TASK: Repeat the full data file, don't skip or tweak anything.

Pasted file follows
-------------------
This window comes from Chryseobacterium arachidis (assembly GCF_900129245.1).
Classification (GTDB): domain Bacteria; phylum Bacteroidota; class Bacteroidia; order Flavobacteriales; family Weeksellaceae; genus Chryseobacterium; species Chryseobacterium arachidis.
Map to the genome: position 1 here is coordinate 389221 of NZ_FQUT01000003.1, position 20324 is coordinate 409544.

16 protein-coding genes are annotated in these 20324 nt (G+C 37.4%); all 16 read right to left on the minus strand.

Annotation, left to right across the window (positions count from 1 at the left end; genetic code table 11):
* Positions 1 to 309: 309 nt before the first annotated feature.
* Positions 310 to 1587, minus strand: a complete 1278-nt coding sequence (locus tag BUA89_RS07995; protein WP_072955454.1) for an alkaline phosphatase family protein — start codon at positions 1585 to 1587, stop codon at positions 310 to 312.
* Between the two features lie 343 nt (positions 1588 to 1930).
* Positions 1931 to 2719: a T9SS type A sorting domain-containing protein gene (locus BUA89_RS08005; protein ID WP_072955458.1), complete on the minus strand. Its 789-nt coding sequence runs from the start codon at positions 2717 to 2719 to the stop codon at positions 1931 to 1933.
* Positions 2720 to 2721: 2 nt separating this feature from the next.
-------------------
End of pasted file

This window comes from Chryseobacterium arachidis (assembly GCF_900129245.1).
Classification (GTDB): domain Bacteria; phylum Bacteroidota; class Bacteroidia; order Flavobacteriales; family Weeksellaceae; genus Chryseobacterium; species Chryseobacterium arachidis.
Map to the genome: position 1 here is coordinate 389221 of NZ_FQUT01000003.1, position 20324 is coordinate 409544.

16 protein-coding genes are annotated in these 20324 nt (G+C 37.4%); all 16 read right to left on the minus strand.

Annotation, left to right across the window (positions count from 1 at the left end; genetic code table 11):
* Positions 1 to 309: 309 nt before the first annotated feature.
* Positions 310 to 1587, minus strand: a complete 1278-nt coding sequence (locus tag BUA89_RS07995; protein WP_072955454.1) for an alkaline phosphatase family protein — start codon at positions 1585 to 1587, stop codon at positions 310 to 312.
* Between the two features lie 343 nt (positions 1588 to 1930).
* Positions 1931 to 2719: a T9SS type A sorting domain-containing protein gene (locus BUA89_RS08005; protein ID WP_072955458.1), complete on the minus strand. Its 789-nt coding sequence runs from the start codon at positions 2717 to 2719 to the stop codon at positions 1931 to 1933.
* Positions 2720 to 2721: 2 nt separating this feature from the next.